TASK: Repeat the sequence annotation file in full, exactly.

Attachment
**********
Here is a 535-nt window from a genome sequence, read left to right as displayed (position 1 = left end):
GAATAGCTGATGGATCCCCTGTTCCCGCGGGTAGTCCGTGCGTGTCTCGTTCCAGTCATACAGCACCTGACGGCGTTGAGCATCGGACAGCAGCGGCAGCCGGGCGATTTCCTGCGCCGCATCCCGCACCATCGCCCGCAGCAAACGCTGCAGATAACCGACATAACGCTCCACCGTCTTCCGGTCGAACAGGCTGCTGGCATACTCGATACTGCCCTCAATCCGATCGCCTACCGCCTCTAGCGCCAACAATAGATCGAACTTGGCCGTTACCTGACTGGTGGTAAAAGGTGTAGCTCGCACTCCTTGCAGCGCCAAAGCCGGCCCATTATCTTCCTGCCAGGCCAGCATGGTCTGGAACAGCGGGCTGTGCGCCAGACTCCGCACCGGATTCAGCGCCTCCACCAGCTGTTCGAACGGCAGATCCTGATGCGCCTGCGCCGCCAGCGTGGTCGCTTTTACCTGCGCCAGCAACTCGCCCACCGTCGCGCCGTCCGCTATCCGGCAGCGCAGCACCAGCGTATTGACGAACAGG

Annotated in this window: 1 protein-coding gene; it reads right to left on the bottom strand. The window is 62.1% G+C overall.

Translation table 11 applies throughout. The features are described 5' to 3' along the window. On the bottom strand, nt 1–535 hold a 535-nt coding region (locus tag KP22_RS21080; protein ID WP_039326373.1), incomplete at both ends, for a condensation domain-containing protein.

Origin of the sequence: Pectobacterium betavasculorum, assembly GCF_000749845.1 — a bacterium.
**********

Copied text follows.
Here is a 535-nt window from a genome sequence, read left to right as displayed (position 1 = left end):
GAATAGCTGATGGATCCCCTGTTCCCGCGGGTAGTCCGTGCGTGTCTCGTTCCAGTCATACAGCACCTGACGGCGTTGAGCATCGGACAGCAGCGGCAGCCGGGCGATTTCCTGCGCCGCATCCCGCACCATCGCCCGCAGCAAACGCTGCAGATAACCGACATAACGCTCCACCGTCTTCCGGTCGAACAGGCTGCTGGCATACTCGATACTGCCCTCAATCCGATCGCCTACCGCCTCTAGCGCCAACAATAGATCGAACTTGGCCGTTACCTGACTGGTGGTAAAAGGTGTAGCTCGCACTCCTTGCAGCGCCAAAGCCGGCCCATTATCTTCCTGCCAGGCCAGCATGGTCTGGAACAGCGGGCTGTGCGCCAGACTCCGCACCGGATTCAGCGCCTCCACCAGCTGTTCGAACGGCAGATCCTGATGCGCCTGCGCCGCCAGCGTGGTCGCTTTTACCTGCGCCAGCAACTCGCCCACCGTCGCGCCGTCCGCTATCCGGCAGCGCAGCACCAGCGTATTGACGAACAGG

Annotated in this window: 1 protein-coding gene; it reads right to left on the bottom strand. The window is 62.1% G+C overall.

Translation table 11 applies throughout. The features are described 5' to 3' along the window. On the bottom strand, nt 1–535 hold a 535-nt coding region (locus tag KP22_RS21080; protein ID WP_039326373.1), incomplete at both ends, for a condensation domain-containing protein.

Origin of the sequence: Pectobacterium betavasculorum, assembly GCF_000749845.1 — a bacterium.